Cynthia: Can others invest in the Bridge to Bridge Fund?

Marc: Oh yes, yes indeed! While it’s great to have seed capital, we would like to expand our geographic reach and improve efficiencies. We’re always looking for the right philanthropic and banking partner, so please don’t hesitate to email. As we are a 501©(3), we can also receive support from private donors.

One other important point to make here is that we can replicate this model in any geography. If you’re a foundation and understand bridge financing is an issue in your community, please let us know how we can help create a fund in your area.

Cynthia: This makes me think that perhaps community foundations could be partners? Do you think they would be an appropriate venue for establishing a bridge fund?

Marc: Community foundations are the perfect partners since they're so invested in organizations within a defined geography. They typically know the needs of the community and can easily vet prospective borrowers. My experience shows that so many smaller, vital organizations need these funds and foundations may not have the internal capacity to support them. Sometimes foundations may grant their way out the issue; however, many times a loan may be a better solution. If this resonates with readers, feel free to contact me or share the article with your program staff at your local foundation.

Cynthia: I know you are literally just ‘up and running’ but have you made any loans so far?

Marc: Through work with NIAC, we’ve successfully made more than $3 million in loans over the past several years; however, Bridge to Bridge is new. That said, we made our first Bridge to Bridge loan to an amazing organization called Place Lab. They created a new financing model to develop vibrant public spaces by bringing together the community and government.

Cynthia: Tell us a little bit about Place Lab – what’s their story?

The Place Lab team from left to right: Toral Patel, Brooke Ray Rivera, Jared PressThe Place Lab team from left to right: Toral Patel, Brooke Ray Rivera, Jared Press

Marc: Place Lab is a small San Francisco nonprofit whose mission is to apply the spirit of innovation to empower communities to create and sustain great public spaces. They’re a team of urban planners working at the intersection of community groups, city agencies, and implementation partners (funders, designers, builders), bringing everyone together to create public spaces that are clean, safe, and welcoming for all, for the long term. They’ve been around for five years now and are managing nine major public space improvement projects throughout San Francisco.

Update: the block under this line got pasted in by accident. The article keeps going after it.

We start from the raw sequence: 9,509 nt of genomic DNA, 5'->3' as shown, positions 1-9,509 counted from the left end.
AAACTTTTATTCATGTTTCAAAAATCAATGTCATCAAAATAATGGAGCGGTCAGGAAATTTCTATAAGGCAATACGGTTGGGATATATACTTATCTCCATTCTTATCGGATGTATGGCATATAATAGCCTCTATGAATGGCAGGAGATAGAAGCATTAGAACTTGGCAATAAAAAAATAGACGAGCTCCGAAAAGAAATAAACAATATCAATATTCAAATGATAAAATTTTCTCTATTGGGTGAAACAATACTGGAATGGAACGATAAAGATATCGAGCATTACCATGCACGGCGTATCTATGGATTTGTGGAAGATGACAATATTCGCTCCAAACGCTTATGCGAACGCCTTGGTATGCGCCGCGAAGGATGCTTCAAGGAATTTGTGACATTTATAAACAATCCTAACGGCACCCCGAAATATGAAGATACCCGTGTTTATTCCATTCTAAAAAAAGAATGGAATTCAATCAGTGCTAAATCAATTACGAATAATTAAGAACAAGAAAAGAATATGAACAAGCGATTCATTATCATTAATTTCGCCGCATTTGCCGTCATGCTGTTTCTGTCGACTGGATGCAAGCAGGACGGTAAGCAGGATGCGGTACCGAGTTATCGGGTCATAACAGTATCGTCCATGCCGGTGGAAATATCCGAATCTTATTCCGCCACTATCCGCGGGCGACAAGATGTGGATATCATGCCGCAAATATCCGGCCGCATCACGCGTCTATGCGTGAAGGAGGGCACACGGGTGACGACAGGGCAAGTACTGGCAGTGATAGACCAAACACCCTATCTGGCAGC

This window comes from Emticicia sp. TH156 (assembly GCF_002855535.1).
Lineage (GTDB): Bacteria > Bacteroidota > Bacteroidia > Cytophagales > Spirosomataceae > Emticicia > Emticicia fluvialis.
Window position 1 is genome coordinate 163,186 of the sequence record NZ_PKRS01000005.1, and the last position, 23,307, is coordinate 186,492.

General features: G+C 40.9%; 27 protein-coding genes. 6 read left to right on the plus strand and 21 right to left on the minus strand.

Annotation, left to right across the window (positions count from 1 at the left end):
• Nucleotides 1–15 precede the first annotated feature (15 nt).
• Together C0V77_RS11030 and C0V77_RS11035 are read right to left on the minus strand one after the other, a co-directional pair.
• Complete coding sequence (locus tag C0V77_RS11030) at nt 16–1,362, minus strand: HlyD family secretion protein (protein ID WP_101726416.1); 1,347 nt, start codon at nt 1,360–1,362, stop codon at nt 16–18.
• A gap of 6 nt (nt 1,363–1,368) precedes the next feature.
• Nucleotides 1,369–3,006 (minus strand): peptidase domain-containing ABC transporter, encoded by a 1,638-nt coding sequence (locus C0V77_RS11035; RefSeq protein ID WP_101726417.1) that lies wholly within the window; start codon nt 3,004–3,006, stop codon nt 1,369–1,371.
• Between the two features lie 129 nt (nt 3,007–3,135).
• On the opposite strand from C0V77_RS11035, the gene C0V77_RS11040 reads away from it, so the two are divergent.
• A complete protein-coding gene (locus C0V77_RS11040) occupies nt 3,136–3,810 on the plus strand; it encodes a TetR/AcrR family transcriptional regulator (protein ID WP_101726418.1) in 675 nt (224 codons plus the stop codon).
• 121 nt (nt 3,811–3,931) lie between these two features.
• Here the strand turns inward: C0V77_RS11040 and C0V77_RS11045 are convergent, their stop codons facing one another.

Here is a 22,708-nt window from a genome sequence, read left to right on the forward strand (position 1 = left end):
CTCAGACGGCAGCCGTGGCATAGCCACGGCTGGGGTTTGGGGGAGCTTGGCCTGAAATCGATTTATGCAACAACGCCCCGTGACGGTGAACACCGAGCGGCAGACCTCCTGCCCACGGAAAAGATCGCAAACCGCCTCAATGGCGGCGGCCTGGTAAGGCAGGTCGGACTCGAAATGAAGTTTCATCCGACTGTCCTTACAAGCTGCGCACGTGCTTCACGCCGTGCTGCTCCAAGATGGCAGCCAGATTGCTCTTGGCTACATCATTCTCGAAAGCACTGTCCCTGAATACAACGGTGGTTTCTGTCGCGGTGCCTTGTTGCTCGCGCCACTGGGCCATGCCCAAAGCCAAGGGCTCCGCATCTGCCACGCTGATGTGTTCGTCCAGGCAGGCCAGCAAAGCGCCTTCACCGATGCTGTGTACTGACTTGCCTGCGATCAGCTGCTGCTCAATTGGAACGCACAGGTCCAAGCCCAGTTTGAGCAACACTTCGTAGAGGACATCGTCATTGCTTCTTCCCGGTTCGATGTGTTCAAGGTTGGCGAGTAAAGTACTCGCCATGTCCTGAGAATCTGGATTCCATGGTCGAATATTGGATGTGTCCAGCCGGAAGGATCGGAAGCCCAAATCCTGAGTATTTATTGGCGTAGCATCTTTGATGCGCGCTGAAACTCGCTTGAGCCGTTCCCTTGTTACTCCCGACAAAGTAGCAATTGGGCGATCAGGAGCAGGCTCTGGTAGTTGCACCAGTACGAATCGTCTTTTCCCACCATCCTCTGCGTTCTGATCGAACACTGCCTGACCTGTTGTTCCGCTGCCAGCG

As is quite common, much of their funding comes from city grants that are often delayed, and typically don’t allow for project management time — the most expensive part of a capital improvement project. This has led to extremely “lumpy” cash flow, and much stress for Place Lab’s Executive Director. Place Lab is thrilled to continue its mission focus on being a pioneer, by helping this great Bridge to Bridge loan program get up and running.

Cynthia: Can we just touch on the nonprofit credit union you mentioned earlier? Is establishing this credit union part of the work you’re doing now?

Marc: We’re currently focusing our efforts on the Bridge to Bridge Fund. We feel if we can further prove this model, we’ll be able to expand into other geographies. We’re also exploring becoming a community development financial institution, or CDFI. If we’re able to pull this off next year, that opens the doors to new opportunities. Once we obtain CDFI status, then we’ll reexamine the credit union idea. But first things first – let’s launch the Bridge to Bridge Fund.

Cynthia: Thank you Marc for taking the time for this interview. Maybe you can leave us with some parting thoughts and ideas you’d like to share with potential applicants?

Marc: Innovation happens many times when resources are scarce and common themes emerge. By having a collective strategy and funders who are willing to invest in early phase projects, innovation can happen. This is a great role for philanthropy.

Marc Rand
Marc Rand is a seasoned nonprofit executive having spent time in the trenches and at the funder’s table. As Executive Director of American Nonprofits, he leads the launch and operations of the Bridge to Bridge Fund. Marc also supports foundations interested in impact investing through his work with Community Capital Advisors, where he serves as a Managing Partner. Prior to his time with American Nonprofits, he was the Program Director for Loans and Affordable Housing at Marin Community Foundation. There he lent more than $50 million to nonprofits. Prior to his move to California, he served in Romania with the Peace Corps where he led a team to develop five credit unions. Marc started his career in international corporate banking. He speaks Spanish, Romanian, French, and English - equally badly.